Death can mark the ways we write and the ways we read. In a recent presentation at the Royal Festival Hall in London, Nigerian author Chimamanda Ngozi Adichie said,
“I’ve always felt one step removed from my present. Even at family gatherings I’m sort of always watching everyone. There’s a part of me that holds back and watches – there’s a part of me that’s not engaged because I’m watching. Because there’s a storytelling thing in my soul that requires that.”
And Adichie has proven that the storyteller in her soul knows what it is doing. It has been nearly 10 years since she published her masterful novel Half of a Yellow Sun, which tells some of the stories of the Nigerian Civil War (1967-1970). For Adichie, these stories are personal. Both of her grandfathers died in that war, and so the book is “about the story of how we became who we are.” Those deaths matter. Those deaths linger in her retellings of their stories.
Since publishing Half of a Yellow Sun, Adichie has continued to create political, powerful works. In 2013, she gave a TEDx Talk titled “We Should All Be Feminists” that discussed modern gender roles and the ways those roles function in daily life. The talk was so compelling that Beyonce sampled it in the song “Flawless”. (Which surprised Adichie as much as anyone.)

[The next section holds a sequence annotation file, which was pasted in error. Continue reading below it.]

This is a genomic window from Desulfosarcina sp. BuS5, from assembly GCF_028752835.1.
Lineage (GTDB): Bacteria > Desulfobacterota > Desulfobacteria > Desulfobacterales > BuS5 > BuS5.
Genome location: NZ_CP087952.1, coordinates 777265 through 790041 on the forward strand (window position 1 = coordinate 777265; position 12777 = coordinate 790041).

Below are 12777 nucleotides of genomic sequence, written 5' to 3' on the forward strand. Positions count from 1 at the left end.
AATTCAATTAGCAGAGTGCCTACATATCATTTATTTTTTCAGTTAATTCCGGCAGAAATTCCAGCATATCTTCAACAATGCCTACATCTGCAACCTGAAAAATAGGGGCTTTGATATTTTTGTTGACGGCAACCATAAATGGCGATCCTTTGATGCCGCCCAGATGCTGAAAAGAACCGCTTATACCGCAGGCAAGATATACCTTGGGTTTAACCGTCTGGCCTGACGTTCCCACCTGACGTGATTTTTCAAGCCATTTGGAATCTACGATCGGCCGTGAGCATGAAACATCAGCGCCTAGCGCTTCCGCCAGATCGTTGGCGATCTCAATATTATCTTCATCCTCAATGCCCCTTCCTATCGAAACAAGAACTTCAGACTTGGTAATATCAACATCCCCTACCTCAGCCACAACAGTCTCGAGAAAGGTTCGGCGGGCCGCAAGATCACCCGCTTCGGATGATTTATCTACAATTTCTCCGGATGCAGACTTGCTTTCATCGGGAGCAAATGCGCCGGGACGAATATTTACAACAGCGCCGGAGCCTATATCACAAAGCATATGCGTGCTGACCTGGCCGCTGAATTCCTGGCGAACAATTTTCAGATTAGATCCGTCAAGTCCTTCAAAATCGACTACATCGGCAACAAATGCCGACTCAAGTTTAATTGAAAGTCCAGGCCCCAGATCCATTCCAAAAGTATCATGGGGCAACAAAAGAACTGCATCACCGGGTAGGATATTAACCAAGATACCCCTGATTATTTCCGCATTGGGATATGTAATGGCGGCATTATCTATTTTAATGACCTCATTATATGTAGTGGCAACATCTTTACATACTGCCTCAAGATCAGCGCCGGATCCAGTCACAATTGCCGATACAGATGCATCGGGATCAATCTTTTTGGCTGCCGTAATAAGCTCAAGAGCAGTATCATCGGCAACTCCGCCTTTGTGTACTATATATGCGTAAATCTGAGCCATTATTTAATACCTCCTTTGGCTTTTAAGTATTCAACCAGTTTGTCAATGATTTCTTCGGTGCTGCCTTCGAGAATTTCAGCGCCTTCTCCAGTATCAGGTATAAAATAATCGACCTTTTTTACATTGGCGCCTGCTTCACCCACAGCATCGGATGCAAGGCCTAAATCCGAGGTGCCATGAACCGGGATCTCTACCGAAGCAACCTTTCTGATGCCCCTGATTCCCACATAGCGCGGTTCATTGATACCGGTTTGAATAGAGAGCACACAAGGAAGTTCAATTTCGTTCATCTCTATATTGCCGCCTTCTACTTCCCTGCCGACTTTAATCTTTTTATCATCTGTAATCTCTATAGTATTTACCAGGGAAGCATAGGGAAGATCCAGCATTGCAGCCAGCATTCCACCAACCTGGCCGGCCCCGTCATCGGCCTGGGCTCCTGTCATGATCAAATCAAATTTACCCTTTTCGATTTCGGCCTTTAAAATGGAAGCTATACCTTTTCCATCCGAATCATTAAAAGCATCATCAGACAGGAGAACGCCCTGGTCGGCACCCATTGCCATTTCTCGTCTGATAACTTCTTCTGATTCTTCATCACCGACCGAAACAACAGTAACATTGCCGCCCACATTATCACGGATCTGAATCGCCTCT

Though Adichie’s work doesn’t usually align with my preferred genre, she always captures humanity in succinct, beautiful fashion, and I can’t help but return to her writings. If you haven’t had a chance to read her work, now would be a wonderful time to rectify that. For an introduction to her, I suggest starting with Buzzfeed’s surprisingly thorough discussion of Adichie’s presentation at London. You can find that article here.
Happy reading! If you’re already familiar with some of Adichie’s work such as Half of a Yellow Sun or Americanah, I’d love to hear what you thought of it.